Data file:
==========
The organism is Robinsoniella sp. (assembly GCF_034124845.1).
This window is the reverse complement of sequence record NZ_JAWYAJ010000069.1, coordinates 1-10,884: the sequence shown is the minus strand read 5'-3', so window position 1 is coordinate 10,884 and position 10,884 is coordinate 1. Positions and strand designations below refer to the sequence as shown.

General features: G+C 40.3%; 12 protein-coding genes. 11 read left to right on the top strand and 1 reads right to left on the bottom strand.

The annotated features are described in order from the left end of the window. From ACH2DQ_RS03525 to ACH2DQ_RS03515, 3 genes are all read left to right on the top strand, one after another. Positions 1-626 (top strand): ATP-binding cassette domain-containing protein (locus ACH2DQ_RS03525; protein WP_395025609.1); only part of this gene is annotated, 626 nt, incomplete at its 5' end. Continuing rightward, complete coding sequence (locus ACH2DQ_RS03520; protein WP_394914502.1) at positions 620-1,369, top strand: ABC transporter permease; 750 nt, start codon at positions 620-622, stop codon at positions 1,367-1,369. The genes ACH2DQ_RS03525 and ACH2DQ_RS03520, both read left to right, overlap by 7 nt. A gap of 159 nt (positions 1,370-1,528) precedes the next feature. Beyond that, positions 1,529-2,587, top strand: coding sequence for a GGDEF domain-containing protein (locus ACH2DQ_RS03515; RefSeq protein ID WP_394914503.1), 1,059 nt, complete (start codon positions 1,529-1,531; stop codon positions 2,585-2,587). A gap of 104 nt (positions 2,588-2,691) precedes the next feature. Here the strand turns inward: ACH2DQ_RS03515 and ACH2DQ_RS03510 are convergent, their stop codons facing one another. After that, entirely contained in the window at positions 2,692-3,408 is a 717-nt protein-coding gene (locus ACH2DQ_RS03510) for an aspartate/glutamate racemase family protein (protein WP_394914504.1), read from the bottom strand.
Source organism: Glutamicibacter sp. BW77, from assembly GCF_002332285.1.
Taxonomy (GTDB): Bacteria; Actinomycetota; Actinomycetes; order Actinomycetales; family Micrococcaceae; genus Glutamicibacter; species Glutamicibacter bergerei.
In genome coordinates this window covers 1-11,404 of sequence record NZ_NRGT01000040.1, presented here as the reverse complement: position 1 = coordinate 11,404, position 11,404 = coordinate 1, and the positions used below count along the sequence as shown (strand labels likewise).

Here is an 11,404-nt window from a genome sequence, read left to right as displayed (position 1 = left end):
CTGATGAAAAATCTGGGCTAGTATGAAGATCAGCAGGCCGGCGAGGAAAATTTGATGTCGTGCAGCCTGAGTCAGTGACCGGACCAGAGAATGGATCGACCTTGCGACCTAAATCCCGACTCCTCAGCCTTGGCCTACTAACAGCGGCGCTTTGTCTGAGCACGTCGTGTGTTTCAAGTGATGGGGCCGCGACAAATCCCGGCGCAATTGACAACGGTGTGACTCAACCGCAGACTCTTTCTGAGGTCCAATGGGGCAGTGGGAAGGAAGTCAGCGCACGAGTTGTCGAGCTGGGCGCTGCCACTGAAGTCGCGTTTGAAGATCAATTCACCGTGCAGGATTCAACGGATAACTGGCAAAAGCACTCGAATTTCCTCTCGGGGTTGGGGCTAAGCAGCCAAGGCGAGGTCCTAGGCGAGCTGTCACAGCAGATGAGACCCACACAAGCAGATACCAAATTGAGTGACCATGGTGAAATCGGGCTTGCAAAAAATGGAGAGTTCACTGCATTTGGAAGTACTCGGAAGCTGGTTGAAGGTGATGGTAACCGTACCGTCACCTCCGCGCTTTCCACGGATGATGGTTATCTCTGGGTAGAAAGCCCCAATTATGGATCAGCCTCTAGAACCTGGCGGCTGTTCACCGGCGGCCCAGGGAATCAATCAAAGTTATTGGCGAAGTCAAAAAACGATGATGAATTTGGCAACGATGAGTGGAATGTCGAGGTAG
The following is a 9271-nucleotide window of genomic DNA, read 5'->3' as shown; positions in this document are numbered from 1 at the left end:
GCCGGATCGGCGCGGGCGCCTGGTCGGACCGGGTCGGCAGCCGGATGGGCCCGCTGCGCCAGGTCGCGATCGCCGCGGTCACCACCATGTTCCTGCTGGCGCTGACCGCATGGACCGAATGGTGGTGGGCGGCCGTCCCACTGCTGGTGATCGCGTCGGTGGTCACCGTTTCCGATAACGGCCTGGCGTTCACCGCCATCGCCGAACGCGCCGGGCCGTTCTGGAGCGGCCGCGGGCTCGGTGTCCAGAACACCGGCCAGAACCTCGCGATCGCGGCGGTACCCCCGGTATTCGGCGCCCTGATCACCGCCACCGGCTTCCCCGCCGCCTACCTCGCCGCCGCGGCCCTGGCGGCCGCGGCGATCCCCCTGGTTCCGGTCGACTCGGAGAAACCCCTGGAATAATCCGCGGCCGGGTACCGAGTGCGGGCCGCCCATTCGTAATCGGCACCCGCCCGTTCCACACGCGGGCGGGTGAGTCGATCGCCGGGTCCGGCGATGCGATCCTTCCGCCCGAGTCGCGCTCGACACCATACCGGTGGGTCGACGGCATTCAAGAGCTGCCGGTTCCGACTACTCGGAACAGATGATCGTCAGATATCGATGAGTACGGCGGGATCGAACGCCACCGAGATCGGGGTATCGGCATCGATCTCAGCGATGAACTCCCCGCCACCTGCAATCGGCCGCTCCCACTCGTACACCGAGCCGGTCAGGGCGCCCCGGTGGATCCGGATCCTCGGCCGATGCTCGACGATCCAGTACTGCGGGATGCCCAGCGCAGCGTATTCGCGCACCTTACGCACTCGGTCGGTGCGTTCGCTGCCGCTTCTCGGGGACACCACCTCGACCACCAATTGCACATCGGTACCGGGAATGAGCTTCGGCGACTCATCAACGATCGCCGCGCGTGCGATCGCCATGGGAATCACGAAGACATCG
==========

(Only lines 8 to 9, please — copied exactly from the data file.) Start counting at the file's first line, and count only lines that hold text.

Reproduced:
Here is an 11,404-nt window from a genome sequence, read left to right as displayed (position 1 = left end):
CTGATGAAAAATCTGGGCTAGTATGAAGATCAGCAGGCCGGCGAGGAAAATTTGATGTCGTGCAGCCTGAGTCAGTGACCGGACCAGAGAATGGATCGACCTTGCGACCTAAATCCCGACTCCTCAGCCTTGGCCTACTAACAGCGGCGCTTTGTCTGAGCACGTCGTGTGTTTCAAGTGATGGGGCCGCGACAAATCCCGGCGCAATTGACAACGGTGTGACTCAACCGCAGACTCTTTCTGAGGTCCAATGGGGCAGTGGGAAGGAAGTCAGCGCACGAGTTGTCGAGCTGGGCGCTGCCACTGAAGTCGCGTTTGAAGATCAATTCACCGTGCAGGATTCAACGGATAACTGGCAAAAGCACTCGAATTTCCTCTCGGGGTTGGGGCTAAGCAGCCAAGGCGAGGTCCTAGGCGAGCTGTCACAGCAGATGAGACCCACACAAGCAGATACCAAATTGAGTGACCATGGTGAAATCGGGCTTGCAAAAAATGGAGAGTTCACTGCATTTGGAAGTACTCGGAAGCTGGTTGAAGGTGATGGTAACCGTACCGTCACCTCCGCGCTTTCCACGGATGATGGTTATCTCTGGGTAGAAAGCCCCAATTATGGATCAGCCTCTAGAACCTGGCGGCTGTTCACCGGCGGCCCAGGGAATCAATCAAAGTTATTGGCGAAGTCAAAAAACGATGATGAATTTGGCAACGATGAGTGGAATGTCGAGGTAG